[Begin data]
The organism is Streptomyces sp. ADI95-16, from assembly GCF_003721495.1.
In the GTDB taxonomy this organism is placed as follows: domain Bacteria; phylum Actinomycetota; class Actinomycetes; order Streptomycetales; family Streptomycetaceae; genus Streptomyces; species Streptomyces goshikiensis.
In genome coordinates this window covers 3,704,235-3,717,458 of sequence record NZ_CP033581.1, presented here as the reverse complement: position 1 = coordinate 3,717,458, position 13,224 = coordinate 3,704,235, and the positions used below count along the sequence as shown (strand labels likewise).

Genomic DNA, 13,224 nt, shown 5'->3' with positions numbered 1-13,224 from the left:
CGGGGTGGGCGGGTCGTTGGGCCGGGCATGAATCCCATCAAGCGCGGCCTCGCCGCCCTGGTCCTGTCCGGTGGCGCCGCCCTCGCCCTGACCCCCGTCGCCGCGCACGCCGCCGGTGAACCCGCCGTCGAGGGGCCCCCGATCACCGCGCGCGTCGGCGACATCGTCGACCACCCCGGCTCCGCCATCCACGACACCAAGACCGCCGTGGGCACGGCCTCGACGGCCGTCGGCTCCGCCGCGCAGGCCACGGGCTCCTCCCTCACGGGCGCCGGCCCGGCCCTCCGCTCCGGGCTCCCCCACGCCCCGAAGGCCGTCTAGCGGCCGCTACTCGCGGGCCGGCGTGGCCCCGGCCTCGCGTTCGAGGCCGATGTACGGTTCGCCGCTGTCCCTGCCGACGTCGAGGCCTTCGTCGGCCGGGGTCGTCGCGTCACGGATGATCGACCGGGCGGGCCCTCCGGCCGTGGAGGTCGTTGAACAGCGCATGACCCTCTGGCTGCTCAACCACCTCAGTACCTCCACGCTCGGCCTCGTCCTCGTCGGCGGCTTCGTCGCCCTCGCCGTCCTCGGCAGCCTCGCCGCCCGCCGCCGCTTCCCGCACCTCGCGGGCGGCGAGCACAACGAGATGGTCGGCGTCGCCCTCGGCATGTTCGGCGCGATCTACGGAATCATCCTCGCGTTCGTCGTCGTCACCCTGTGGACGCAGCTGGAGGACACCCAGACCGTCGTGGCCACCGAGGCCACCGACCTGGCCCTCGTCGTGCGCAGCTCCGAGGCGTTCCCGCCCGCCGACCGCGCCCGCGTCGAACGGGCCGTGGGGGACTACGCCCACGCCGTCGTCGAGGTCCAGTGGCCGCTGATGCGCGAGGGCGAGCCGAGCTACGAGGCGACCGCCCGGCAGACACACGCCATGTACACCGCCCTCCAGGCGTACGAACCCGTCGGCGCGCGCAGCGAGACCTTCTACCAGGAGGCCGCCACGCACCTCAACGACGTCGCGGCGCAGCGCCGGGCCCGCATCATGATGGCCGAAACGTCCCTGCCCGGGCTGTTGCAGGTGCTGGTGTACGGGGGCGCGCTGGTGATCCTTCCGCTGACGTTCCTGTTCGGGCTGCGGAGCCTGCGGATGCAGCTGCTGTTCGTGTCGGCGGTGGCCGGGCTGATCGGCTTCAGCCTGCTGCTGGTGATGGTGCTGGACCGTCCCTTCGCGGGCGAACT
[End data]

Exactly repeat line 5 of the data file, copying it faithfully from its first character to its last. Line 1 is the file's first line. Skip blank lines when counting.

CGGGGTGGGCGGGTCGTTGGGCCGGGCATGAATCCCATCAAGCGCGGCCTCGCCGCCCTGGTCCTGTCCGGTGGCGCCGCCCTCGCCCTGACCCCCGTCGCCGCGCACGCCGCCGGTGAACCCGCCGTCGAGGGGCCCCCGATCACCGCGCGCGTCGGCGACATCGTCGACCACCCCGGCTCCGCCATCCACGACACCAAGACCGCCGTGGGCACGGCCTCGACGGCCGTCGGCTCCGCCGCGCAGGCCACGGGCTCCTCCCTCACGGGCGCCGGCCCGGCCCTCCGCTCCGGGCTCCCCCACGCCCCGAAGGCCGTCTAGCGGCCGCTACTCGCGGGCCGGCGTGGCCCCGGCCTCGCGTTCGAGGCCGATGTACGGTTCGCCGCTGTCCCTGCCGACGTCGAGGCCTTCGTCGGCCGGGGTCGTCGCGTCACGGATGATCGACCGGGCGGGCCCTCCGGCCGTGGAGGTCGTTGAACAGCGCATGACCCTCTGGCTGCTCAACCACCTCAGTACCTCCACGCTCGGCCTCGTCCTCGTCGGCGGCTTCGTCGCCCTCGCCGTCCTCGGCAGCCTCGCCGCCCGCCGCCGCTTCCCGCACCTCGCGGGCGGCGAGCACAACGAGATGGTCGGCGTCGCCCTCGGCATGTTCGGCGCGATCTACGGAATCATCCTCGCGTTCGTCGTCGTCACCCTGTGGACGCAGCTGGAGGACACCCAGACCGTCGTGGCCACCGAGGCCACCGACCTGGCCCTCGTCGTGCGCAGCTCCGAGGCGTTCCCGCCCGCCGACCGCGCCCGCGTCGAACGGGCCGTGGGGGACTACGCCCACGCCGTCGTCGAGGTCCAGTGGCCGCTGATGCGCGAGGGCGAGCCGAGCTACGAGGCGACCGCCCGGCAGACACACGCCATGTACACCGCCCTCCAGGCGTACGAACCCGTCGGCGCGCGCAGCGAGACCTTCTACCAGGAGGCCGCCACGCACCTCAACGACGTCGCGGCGCAGCGCCGGGCCCGCATCATGATGGCCGAAACGTCCCTGCCCGGGCTGTTGCAGGTGCTGGTGTACGGGGGCGCGCTGGTGATCCTTCCGCTGACGTTCCTGTTCGGGCTGCGGAGCCTGCGGATGCAGCTGCTGTTCGTGTCGGCGGTGGCCGGGCTGATCGGCTTCAGCCTGCTGCTGGTGATGGTGCTGGACCGTCCCTTCGCGGGCGAACT